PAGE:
HMRC were dealt a salutary lesson last week from a Tax Tribunal, when their actions against a taxpayer with a previously unblemished record of compliant behaviour, were deemed unreasonable. So unreasonable in fact that they received just about the worst slap on the wrist from the Tribunal that’s possible.
The taxpayer, Paul Steady, had appealed HMRC’s refusal to suspend penalties for a careless error made on his 2013/14 tax return. Due to a bank error he had put the 2014/15 figure on the 2012/13 return, and his accountant hadn’t noticed.
The picture painted for the tribunal showed a taxpayer who over many years and dozens of Tax Returns had amply demonstrated that he always tried to be compliant. It was shown that following the end of each tax year, Mr Steady visited or telephoned the banks and building societies where he had savings accounts and requested certificates of the interest paid during the tax year just ended.
Unders and overs
In May 2014, Mr Steady went into a branch of Lloyds Bank and asked for a certificate of the interest paid to him on his savings account for the previous year. However neither he nor his accountant noticed that the certificate that he was given in May 2014 was for interest paid in the current (that is 2014-15) tax year, and not 2013-14.
As a direct consequence, he declared the wrong amount of interest in his 2013-14 Tax Return. Following an enquiry by HMRC, he was found to have underpaid income tax for 2013-14 by £2457.73.
But the mistakes weren’t all one way as it was also discovered that this had happened in the previous tax year but although he had declared the wrong amount of tax in that year, it was an over declaration (not an under declaration), and Mr Steady was due a tax refund for that year.
Enter the HMRC Compliance Unit (or ‘the goon squad’ as most accountants call them)
HMRC charged a 15% “prompted” careless error penalty for the 2013-14 return. As a result neither Mr Steady nor his accountants appealed to the Tribunal against the penalty, but they did contend that as a careless error, there was a strong case to have the penalty suspended.
Suspending a Tax Penalty
Penalty suspension is a useful compliance tool for HMRC. It’s essentially used where there the taxpayer has a ‘systems’ problem which has led to careless error – correcting which should prevent the error occurring again in future.
In this case, Mr Steady’s accountants maintained that if he kept a detailed schedule of his investments, this would prevent the problem being repeated. Better recordkeeping was a suitable suspension condition, and in view of this, HMRC could grant suspension.
HMRC Refused to Budge
HMRC, however, refused to budge and said in court: “We cannot suspend any of this penalty. As the error arose through lack of care, no measurable suspension conditions can be set. There are no specific, time bound, measurable conditions that can be set to help you avoid careless inaccuracies in the future.”
A classic case of Catch 22
HMRC’s argument was that this particular suspension condition could not be applicable as a correct submission by Mr Steady, was only what HMRC would expect of a prudent taxpayer anyway.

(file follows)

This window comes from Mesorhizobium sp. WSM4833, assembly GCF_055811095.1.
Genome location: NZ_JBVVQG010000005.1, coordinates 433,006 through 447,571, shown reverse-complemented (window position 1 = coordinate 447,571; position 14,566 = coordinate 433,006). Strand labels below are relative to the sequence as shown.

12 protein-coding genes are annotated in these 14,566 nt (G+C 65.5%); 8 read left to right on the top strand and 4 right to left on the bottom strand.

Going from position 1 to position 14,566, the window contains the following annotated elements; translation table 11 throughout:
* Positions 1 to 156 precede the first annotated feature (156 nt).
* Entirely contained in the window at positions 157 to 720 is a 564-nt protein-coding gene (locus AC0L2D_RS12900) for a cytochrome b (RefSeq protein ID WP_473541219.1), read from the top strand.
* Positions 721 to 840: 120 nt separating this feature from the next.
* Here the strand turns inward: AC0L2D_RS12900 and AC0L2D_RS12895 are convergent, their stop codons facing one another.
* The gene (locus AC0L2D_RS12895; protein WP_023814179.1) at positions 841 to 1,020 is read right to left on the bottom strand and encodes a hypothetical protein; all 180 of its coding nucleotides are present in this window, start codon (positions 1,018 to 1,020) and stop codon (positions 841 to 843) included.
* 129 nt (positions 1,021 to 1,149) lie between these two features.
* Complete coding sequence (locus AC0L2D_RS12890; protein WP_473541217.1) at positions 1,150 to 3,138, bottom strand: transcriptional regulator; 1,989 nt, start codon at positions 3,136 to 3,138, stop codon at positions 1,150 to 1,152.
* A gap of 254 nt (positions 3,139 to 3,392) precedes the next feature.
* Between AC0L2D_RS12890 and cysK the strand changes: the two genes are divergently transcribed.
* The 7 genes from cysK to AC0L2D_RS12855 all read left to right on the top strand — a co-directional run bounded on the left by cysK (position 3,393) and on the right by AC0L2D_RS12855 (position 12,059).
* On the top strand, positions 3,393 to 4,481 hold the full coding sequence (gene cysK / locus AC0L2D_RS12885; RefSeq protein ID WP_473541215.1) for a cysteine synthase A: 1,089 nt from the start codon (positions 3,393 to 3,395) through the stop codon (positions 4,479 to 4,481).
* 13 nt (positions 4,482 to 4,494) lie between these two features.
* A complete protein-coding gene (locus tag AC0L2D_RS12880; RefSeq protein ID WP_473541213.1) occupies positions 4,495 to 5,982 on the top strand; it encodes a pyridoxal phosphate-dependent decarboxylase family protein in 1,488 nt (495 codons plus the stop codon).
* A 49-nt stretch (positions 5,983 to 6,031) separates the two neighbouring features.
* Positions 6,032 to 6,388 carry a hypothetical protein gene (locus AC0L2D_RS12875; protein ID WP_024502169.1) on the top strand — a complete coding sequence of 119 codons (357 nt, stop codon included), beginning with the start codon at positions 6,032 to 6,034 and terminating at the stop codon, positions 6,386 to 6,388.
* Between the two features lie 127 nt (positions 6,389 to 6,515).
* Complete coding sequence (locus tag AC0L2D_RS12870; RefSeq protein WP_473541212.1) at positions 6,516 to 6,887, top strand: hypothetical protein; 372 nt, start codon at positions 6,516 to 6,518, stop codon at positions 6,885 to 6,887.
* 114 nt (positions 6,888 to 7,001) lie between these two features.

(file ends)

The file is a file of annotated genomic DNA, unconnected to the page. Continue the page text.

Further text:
So this gave rise to the Catch 22 scenario, because by imposing a penalty for careless error, HMRC had already argued the opposite, namely that Mr Steady wasn’t a ‘prudent taxpayer,’ but a careless one.
And it’s only in cases of careless error (where there is no suggestion of deliberate or concealed error) that suspension is possible.
This is where the Wednesbury test comes in. This test arises from an old court case, Associated Provincial Picture Houses Ltd. v Wednesbury Corporation.
In this test case it was ruled that, ‘Unreasonable logic is one thing, Wednesbury’s unreasonable logic is so unreasonable that no reasonable person acting reasonably could have made it.”
In Mr Steady’s case, the Tribunal did not like what it was hearing, one bit. The chair of the Tribunal panel said:
“The fact that Mr Steady was careless does not mean that it is impossible to establish suspension conditions; to the contrary, it is only because he was careless that he may become entitled to have his penalty suspended.”
It found that HMRC’S logic in Steady’s case was ‘Wednesbury unreasonable.’
Tribunal agreed that suspension was appropriate in Mr Steady’s circumstances and set as a condition, the recordkeeping suggested by his accountant.
The chair said: “Keeping a schedule of investment income will help Mr Steady achieve the statutory objective that his tax returns should be free from errors caused by a failure to exercise reasonable care.”
The Tribunal’s criticism of HMRC didn’t stop with them finding them wrong under the Wednesbury test.
“To levy a penalty of £368.65 on a taxpayer who heretofore has had a good compliance record over many years, and then to refuse to consider suspension of those penalties, does not reflect well on HMRC or their attitude to taxpayers in general.”
Not even careless?
The Tribunal went even further and commented that in this matter, the taxpayer had not appealed the penalty, but said that if he had appealed, they would have considered that he had a strong case that his behaviour was not careless and would have expected HMRC to have cancelled it.
They went on to severely castigate HMRC for wasting the Court’s time by pursuing a matter, that should never have been brought in the first case.
Isn’t it nice when the little guy wins one for a change?
If you would like more detailed information on some aspect of UK Tax, send me an e-mail and I’ll be pleased to advise further.